Japan, the only country to suffer a nuclear attack, won't sign the United Nations' Treaty on the Prohibition of Nuclear Weapons.

Signed by 84 countries and ratified or acceded to by another 50, the treaty is now a binding international accord. It comprehensively bans nuclear weapons. There are 193 UN member states.

The government of Prime Minister Yoshihide Suga said Japan won't sign the treaty and doesn't welcome its coming into force in 2021. Its decision rejects appeals from atomic-bomb survivors in Japan who encouraged Suga to work for a nuclear-free world.

Chief Cabinet Secretary Katsunobu Kato said "Japan's approach is different from that of the treaty and there is no change to our position not to sign it," according to the latest news reports. "We doubt if support is growing even among nonnuclear weapons states, let alone nuclear weapons states."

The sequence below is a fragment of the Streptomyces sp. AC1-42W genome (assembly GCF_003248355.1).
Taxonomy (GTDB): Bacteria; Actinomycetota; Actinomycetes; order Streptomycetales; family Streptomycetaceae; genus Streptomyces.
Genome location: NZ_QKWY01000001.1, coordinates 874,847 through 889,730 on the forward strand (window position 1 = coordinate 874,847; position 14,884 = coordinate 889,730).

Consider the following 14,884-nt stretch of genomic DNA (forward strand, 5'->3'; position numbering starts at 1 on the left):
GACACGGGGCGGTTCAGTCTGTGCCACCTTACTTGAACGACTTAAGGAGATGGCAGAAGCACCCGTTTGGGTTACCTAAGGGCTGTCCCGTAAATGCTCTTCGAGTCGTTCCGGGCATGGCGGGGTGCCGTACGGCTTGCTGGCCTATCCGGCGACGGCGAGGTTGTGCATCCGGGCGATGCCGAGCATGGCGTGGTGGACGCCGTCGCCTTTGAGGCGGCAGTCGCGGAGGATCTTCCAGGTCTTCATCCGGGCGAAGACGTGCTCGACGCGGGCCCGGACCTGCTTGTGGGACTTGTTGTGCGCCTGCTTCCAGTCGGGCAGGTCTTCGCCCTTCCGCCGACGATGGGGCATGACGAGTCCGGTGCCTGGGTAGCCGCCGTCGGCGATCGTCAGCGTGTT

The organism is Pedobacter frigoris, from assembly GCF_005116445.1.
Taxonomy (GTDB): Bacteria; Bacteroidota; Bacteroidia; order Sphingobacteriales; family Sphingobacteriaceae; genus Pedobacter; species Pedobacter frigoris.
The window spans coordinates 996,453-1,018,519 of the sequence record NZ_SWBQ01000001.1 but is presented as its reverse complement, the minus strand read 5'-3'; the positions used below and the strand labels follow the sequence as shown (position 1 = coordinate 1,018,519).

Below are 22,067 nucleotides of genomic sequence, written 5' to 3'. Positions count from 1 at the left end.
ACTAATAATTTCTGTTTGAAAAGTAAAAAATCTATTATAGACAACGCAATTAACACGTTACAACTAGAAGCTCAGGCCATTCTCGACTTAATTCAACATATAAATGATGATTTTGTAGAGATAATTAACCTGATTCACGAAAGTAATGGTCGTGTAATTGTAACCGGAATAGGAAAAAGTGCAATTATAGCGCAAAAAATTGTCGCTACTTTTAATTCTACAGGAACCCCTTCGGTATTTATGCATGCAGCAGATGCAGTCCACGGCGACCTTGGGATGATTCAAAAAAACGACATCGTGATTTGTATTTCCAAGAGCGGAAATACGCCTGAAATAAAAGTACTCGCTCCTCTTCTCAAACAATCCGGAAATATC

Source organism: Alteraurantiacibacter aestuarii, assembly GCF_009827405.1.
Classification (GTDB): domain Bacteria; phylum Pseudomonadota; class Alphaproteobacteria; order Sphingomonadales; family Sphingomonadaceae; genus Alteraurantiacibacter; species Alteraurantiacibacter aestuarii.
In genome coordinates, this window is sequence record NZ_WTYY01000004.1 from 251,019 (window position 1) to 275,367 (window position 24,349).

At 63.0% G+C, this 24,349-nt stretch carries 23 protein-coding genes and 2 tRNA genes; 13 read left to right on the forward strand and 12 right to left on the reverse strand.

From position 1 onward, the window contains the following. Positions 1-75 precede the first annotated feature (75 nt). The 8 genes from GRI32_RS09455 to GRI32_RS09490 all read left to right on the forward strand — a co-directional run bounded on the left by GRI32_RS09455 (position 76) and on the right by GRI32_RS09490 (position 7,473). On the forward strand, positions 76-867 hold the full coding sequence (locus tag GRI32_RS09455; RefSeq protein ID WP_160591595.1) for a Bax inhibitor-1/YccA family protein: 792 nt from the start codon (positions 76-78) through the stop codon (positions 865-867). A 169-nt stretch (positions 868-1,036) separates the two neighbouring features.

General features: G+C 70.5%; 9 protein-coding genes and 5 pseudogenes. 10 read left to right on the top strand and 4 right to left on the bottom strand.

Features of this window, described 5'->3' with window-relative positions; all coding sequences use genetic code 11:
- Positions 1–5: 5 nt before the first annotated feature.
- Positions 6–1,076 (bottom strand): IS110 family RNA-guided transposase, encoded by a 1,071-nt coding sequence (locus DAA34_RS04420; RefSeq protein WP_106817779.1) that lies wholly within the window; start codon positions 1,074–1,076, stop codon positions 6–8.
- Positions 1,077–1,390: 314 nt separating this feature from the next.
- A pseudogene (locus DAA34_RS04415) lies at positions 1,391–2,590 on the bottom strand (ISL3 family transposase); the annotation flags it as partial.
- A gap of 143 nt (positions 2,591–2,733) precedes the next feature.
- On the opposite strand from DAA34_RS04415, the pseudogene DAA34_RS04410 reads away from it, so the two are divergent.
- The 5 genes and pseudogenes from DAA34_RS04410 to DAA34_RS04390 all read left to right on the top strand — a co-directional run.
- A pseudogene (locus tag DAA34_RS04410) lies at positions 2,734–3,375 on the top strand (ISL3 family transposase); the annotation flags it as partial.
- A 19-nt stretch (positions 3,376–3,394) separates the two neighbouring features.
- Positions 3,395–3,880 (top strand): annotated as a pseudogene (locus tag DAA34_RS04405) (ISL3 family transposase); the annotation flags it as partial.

Japan has said it wasn't realistic to approve the treaty when nuclear powers and nonnuclear states remained divided over nuclear weapons. Kato said Japan had chosen to serve as a bridge between the two sides.

Political experts said a reason for Japan opposing the treaty was that it remained protected by the U.S. "nuclear umbrella" against threats from North Korea and China.

"We need to appropriately respond to the current security threats, by maintaining or strengthening our deterrence," noted Kato. "We have to be realistic about promoting nuclear disarmament."